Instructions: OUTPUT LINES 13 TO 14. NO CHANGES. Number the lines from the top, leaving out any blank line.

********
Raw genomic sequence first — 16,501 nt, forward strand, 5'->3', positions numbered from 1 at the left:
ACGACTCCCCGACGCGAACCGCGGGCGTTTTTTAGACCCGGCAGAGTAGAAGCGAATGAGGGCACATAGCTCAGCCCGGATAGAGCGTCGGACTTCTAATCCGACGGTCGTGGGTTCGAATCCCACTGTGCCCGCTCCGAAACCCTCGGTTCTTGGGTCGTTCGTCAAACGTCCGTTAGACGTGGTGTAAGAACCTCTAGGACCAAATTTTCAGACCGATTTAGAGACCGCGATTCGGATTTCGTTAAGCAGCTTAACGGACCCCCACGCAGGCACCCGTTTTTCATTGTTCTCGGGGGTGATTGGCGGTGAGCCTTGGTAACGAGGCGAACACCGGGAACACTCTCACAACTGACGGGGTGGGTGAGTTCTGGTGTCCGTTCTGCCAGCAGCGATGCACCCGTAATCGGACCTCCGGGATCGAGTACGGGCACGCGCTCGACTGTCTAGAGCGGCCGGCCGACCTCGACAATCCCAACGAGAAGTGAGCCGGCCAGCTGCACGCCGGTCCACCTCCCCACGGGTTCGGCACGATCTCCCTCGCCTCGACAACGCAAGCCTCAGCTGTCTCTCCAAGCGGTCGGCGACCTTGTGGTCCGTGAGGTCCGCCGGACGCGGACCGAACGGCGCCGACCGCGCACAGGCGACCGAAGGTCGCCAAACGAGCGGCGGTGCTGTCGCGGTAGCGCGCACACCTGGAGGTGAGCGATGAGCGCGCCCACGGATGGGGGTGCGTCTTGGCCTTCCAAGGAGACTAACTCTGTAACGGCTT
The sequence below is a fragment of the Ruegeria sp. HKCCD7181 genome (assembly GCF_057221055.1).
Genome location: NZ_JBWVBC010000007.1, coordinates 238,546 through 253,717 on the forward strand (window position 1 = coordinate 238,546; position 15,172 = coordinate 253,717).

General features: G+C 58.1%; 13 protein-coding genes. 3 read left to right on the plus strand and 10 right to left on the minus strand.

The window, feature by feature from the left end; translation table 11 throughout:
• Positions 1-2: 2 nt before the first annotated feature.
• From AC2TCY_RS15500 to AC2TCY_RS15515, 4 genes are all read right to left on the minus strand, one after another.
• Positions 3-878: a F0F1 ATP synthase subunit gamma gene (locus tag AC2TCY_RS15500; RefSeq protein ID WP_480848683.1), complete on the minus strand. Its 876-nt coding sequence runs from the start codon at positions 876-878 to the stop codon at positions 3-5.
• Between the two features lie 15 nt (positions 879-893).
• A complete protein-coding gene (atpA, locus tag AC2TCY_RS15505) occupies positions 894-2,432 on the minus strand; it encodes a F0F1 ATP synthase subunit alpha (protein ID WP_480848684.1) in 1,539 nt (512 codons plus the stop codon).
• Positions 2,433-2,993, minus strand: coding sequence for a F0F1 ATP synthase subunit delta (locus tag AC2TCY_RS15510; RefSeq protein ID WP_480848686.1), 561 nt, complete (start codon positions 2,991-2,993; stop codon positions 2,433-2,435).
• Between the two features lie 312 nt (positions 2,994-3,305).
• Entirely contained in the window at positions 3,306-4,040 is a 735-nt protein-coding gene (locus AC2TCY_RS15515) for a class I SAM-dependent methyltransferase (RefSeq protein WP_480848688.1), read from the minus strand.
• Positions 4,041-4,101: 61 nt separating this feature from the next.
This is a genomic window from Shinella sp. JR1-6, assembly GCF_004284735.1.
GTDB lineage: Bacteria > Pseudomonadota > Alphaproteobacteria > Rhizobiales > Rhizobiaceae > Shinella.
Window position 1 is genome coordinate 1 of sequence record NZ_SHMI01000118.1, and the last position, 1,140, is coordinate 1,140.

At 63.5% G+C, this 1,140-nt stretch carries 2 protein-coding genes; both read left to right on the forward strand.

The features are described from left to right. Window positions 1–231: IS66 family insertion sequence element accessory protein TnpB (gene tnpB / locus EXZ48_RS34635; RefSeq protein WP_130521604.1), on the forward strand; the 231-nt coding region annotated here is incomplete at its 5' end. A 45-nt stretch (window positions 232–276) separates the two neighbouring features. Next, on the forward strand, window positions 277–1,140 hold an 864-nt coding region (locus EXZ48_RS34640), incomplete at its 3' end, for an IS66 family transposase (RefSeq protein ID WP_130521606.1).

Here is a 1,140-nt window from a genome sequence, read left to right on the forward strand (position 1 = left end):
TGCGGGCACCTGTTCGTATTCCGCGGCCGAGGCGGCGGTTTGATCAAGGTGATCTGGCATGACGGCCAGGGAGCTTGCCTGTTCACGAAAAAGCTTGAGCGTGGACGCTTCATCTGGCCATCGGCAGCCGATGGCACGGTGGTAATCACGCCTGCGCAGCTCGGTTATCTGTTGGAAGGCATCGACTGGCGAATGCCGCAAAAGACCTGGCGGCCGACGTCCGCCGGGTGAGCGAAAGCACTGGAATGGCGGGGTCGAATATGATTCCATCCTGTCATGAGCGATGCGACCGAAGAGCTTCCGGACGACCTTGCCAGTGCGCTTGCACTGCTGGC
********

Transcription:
• Between the two features lie 312 nt (positions 2,994-3,305).
• Entirely contained in the window at positions 3,306-4,040 is a 735-nt protein-coding gene (locus AC2TCY_RS15515) for a class I SAM-dependent methyltransferase (RefSeq protein WP_480848688.1), read from the minus strand.